A Very Expensive Jin Jun Mei

When I wrote the post last week about the very expensive Longjing, I wasn’t intending to make this into a series of expensive tea, but it happened to work out that way this week. I saw a very expensive Jin Jun Mei from Harney & Sons and was too curious not to try it. So let’s get to it and see if it’s worth the price.

I used 3.6 grams in a 100 ml gaiwan with 200 F water and steeped it for 10 seconds +5 each additional infusion.

The first infusion gave me notes of malt, chocolate, creaminess and sweetness, yum! The texture was medium to thick and there was a slight mineral note to the finish. So far so good. The second infusion had a very slight floral note, mostly in the aroma, and the body was thicker than the first infusion. Still good!

On the third infusion, I picked up a chalky minerality on the very front, which is a new taste that I don’t think I have experience in tea before. It was short and went away quickly, but I noticed it. Kind of like a packet of hot chocolate powder.

The 4th infusion was pure creamy chocolate luxurious goodness. The 5th infusion had a drying sensation on the back of my throat. The 6th and 7th had the chalky taste on the front. The chocolate, malt, and creamy notes all stayed prevalent throughout all of the infusions. The body sensation was both warming and calming and overall a pleasant feeling.

Now to the big question, just how expensive is it? And is it worth it? This tea currently sells for….. drumroll please….. $149 for 2 oz. (56g)! So let’s break that down. Say 3.5 grams per session gives you 16 sessions in a 2 oz. tin. That is $9.32 per session. You can get at least 8 infusions per session, so at 8 infusions that comes to $1.17 per cup! That is a lot of money for tea.

Now, this tea is very good overall and I really did enjoy drinking it. Is it worth that price, though? In my very humble and still very novice opinion as a tea drinker, probably not. But, in my professional opinion as a CPA, if you were my client and I had a fiduciary duty to look out for your best financial interests, here’s a two word answer: Heck no. If you were my client, I would advise strongly against paying that price for that tea.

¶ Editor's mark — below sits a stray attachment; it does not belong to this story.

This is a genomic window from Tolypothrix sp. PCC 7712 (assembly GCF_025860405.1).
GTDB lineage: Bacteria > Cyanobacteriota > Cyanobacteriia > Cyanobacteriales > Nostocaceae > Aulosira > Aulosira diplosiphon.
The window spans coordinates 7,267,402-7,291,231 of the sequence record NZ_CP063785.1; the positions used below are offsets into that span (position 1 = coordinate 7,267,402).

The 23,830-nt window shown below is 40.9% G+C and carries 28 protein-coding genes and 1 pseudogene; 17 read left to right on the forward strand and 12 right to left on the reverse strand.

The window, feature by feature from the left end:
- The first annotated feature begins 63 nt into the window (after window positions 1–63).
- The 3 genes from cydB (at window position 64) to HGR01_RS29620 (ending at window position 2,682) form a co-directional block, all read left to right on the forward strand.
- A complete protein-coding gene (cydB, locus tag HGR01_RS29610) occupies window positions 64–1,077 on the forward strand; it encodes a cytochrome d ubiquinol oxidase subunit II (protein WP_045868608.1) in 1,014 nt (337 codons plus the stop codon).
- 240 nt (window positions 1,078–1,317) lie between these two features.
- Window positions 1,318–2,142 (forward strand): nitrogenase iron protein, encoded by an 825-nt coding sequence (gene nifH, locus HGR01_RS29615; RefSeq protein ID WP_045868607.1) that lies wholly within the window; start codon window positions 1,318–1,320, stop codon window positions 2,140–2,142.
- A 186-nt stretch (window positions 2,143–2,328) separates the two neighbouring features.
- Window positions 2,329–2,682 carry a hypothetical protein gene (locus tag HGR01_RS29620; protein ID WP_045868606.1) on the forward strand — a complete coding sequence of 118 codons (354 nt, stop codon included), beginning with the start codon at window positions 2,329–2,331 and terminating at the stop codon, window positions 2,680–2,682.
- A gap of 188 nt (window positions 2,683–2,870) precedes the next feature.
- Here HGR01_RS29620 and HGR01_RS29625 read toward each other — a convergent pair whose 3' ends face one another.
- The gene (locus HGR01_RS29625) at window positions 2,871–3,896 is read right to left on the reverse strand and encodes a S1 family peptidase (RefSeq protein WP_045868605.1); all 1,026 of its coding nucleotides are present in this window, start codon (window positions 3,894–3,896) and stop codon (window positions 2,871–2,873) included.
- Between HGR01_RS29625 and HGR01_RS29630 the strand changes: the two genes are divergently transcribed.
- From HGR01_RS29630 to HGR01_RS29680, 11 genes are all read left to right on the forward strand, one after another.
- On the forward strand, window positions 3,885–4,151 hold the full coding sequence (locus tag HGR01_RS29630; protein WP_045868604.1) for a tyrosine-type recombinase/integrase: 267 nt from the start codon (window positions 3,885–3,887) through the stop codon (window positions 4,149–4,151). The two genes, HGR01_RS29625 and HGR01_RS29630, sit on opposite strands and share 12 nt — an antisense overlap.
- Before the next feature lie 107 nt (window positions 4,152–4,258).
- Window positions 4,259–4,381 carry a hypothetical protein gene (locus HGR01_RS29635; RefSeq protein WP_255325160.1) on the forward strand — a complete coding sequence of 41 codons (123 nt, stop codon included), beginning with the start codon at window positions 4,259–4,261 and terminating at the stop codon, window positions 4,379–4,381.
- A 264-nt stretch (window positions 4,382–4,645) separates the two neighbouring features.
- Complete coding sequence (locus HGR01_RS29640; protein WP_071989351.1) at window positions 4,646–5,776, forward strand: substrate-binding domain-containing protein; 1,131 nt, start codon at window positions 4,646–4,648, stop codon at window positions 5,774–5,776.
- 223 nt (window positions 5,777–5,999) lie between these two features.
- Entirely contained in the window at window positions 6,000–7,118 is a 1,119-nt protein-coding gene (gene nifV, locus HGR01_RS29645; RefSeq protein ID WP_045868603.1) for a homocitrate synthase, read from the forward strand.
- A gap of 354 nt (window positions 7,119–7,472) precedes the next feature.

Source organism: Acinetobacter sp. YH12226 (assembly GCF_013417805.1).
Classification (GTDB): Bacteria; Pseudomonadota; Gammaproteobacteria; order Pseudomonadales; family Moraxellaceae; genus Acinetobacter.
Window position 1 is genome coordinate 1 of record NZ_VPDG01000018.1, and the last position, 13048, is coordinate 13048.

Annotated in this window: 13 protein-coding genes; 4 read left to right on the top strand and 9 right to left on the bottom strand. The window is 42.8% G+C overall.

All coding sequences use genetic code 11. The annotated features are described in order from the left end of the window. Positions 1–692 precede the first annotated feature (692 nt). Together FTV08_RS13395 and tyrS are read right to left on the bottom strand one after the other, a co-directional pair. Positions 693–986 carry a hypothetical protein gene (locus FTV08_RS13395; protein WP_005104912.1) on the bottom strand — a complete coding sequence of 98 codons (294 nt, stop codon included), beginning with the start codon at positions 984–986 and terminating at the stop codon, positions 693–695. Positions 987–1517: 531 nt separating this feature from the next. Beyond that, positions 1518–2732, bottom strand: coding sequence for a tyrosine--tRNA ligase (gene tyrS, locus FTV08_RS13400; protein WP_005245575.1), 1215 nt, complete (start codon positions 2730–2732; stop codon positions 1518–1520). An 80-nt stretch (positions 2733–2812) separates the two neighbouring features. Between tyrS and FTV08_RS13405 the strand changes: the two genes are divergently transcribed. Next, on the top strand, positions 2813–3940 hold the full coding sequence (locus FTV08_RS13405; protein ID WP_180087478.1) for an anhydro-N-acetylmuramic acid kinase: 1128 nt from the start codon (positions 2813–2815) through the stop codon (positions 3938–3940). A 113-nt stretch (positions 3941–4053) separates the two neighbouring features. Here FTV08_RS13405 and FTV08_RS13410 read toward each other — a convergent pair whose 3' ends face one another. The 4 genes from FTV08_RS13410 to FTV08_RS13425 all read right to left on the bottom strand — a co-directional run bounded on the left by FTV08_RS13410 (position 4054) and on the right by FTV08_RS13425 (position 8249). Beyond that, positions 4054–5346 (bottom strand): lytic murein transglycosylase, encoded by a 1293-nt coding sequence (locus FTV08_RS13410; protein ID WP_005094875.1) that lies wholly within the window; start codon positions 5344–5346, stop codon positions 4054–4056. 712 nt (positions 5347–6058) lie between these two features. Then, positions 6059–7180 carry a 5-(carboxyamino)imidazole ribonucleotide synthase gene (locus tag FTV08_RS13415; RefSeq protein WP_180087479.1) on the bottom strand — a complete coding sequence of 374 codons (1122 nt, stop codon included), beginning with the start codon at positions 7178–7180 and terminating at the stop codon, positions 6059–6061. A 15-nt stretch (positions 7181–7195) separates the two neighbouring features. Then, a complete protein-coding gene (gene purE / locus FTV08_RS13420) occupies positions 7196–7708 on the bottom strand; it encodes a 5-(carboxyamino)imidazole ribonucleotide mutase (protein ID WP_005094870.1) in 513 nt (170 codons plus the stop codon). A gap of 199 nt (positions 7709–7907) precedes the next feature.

It is my gut feeling that you can find other Jin Jun Mei from other sellers that is just as good or really close or even better for much much less. Harney can get a little crazy with their prices sometimes, and this is one of those times if you ask me. I didn’t enjoy it quite as much as the other Jin Jun Mei that I tried, and that tea was a lot less expensive than this one.

This tea is very good and if you had given in to me, I would have certainly enjoyed it. That being said, the price on this is a bit outrageous so please don’t buy it. Cheers!

4 thoughts on “A Very Expensive Jin Jun Mei

  1. Wow!

    If I’ve done my sums right, that works out at 6(!!!) times the price of the Jin Jun Mei from one of my regular suppliers, and that’s a hand plucked and processed tea from Tongmu in Wuyi shan.

    Outrageous indeed!


  2. Mike Harney here I agree both this Jin Jun Mei and the Lung Ching are expensive. However I went there and paid the same rate as Chinese buyers for the best that was available. I wanted to offer the best and see if people would try it. Yes we can find cheaper ones, but they will be export quality. We will evaluate this experiment later on. Thanks for your comments

    Liked by 1 person

    1. Mr. Harney, I am humbled and honored that you took time to read my blog. I have always been a fan of your teas, with a stash of black and gold tins to prove it. This tea was delicious, but I just couldn’t recommend paying that price for it.

      If I may suggest, I do believe that more sourcing information would go a long way with the high end tea drinkers. Information such as date of picking and processing, village of origin, elevation, cultivar, etc. is of great importance to tea enthusiasts like myself who are trying to learn the intricacies of all the different teas of the world. Thank you!


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